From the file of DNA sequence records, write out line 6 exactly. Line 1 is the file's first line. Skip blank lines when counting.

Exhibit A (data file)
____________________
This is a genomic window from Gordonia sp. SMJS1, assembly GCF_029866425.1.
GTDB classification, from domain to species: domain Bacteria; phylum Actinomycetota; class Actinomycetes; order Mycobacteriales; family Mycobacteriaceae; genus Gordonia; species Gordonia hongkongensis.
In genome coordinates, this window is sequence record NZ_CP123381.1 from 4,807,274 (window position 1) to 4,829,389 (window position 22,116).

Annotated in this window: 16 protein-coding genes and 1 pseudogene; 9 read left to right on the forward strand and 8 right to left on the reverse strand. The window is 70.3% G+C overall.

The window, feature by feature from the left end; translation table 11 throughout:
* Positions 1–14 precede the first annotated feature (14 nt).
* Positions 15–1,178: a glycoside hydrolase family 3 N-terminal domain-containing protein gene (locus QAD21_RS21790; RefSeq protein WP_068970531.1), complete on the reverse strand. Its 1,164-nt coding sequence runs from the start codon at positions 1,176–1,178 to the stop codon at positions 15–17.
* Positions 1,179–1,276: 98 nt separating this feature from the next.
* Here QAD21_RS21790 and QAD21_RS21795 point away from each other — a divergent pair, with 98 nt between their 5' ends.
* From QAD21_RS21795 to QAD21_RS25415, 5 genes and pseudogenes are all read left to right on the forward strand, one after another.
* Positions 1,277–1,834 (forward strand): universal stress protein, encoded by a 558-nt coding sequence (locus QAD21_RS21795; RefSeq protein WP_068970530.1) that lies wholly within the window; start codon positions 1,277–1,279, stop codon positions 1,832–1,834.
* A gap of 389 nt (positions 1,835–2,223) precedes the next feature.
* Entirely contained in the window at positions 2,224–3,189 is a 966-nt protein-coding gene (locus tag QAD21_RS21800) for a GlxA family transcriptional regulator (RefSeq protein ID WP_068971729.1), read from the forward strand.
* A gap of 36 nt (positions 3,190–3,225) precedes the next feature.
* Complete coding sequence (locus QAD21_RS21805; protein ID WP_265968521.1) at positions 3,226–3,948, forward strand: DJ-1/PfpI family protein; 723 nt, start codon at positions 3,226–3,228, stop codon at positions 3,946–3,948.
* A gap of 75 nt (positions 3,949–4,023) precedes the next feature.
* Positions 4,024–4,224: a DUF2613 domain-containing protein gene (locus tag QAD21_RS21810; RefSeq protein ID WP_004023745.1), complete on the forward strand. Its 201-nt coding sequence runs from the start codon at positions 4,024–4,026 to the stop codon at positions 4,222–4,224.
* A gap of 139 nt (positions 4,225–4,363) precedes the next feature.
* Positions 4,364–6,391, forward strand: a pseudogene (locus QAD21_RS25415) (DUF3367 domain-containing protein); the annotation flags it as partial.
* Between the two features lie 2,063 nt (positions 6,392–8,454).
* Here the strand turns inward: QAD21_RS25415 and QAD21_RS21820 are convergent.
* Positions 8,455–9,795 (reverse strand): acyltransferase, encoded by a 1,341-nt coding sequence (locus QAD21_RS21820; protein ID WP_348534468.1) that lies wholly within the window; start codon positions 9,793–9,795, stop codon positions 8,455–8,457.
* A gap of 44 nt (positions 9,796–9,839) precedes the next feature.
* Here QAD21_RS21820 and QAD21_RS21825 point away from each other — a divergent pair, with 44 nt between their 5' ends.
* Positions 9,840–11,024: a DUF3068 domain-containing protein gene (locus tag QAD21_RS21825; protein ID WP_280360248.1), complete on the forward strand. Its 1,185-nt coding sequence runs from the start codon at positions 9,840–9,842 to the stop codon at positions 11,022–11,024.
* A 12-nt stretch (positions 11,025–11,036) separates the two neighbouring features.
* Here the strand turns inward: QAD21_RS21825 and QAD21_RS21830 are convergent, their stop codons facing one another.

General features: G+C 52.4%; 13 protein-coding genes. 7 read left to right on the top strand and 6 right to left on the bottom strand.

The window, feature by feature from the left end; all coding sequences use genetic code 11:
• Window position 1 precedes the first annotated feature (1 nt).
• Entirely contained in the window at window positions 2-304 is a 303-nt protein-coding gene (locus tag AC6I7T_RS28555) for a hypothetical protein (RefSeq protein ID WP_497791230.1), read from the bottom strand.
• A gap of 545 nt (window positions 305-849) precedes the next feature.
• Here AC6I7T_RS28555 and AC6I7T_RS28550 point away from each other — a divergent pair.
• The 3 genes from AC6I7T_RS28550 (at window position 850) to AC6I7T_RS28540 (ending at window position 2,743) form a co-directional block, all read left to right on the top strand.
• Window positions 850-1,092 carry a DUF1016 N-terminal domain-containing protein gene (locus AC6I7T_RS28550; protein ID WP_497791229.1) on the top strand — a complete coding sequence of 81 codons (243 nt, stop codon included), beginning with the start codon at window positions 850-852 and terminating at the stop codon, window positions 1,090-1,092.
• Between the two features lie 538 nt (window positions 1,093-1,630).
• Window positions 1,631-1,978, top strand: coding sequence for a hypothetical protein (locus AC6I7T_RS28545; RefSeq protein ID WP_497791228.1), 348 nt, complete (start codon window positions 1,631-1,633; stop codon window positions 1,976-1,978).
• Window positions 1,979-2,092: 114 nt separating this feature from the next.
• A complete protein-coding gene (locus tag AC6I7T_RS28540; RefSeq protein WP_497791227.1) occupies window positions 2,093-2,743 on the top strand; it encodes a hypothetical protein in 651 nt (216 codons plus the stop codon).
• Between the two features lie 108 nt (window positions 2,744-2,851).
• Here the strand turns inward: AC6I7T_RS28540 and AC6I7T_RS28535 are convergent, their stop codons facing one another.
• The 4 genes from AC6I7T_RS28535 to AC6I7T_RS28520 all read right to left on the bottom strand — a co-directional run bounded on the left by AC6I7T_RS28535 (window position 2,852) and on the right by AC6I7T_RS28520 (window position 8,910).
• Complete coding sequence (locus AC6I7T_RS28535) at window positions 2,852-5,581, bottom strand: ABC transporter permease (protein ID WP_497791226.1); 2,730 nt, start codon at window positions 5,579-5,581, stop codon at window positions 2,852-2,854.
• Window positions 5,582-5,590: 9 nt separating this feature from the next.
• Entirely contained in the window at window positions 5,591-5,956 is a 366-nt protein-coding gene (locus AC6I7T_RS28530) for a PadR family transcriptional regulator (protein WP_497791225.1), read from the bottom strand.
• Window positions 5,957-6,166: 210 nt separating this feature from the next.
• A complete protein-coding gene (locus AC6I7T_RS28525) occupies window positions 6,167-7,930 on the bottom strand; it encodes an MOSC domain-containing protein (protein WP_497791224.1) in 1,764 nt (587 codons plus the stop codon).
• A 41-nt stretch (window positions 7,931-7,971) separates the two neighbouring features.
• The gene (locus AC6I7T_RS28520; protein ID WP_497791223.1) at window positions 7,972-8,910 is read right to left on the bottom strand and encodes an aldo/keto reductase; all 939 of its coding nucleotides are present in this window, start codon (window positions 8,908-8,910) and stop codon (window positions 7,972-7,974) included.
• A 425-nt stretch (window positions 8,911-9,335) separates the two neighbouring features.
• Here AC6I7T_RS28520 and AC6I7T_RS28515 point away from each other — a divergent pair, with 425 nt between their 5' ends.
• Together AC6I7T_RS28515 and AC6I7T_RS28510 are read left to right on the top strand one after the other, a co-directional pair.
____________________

* Positions 1–14 precede the first annotated feature (14 nt).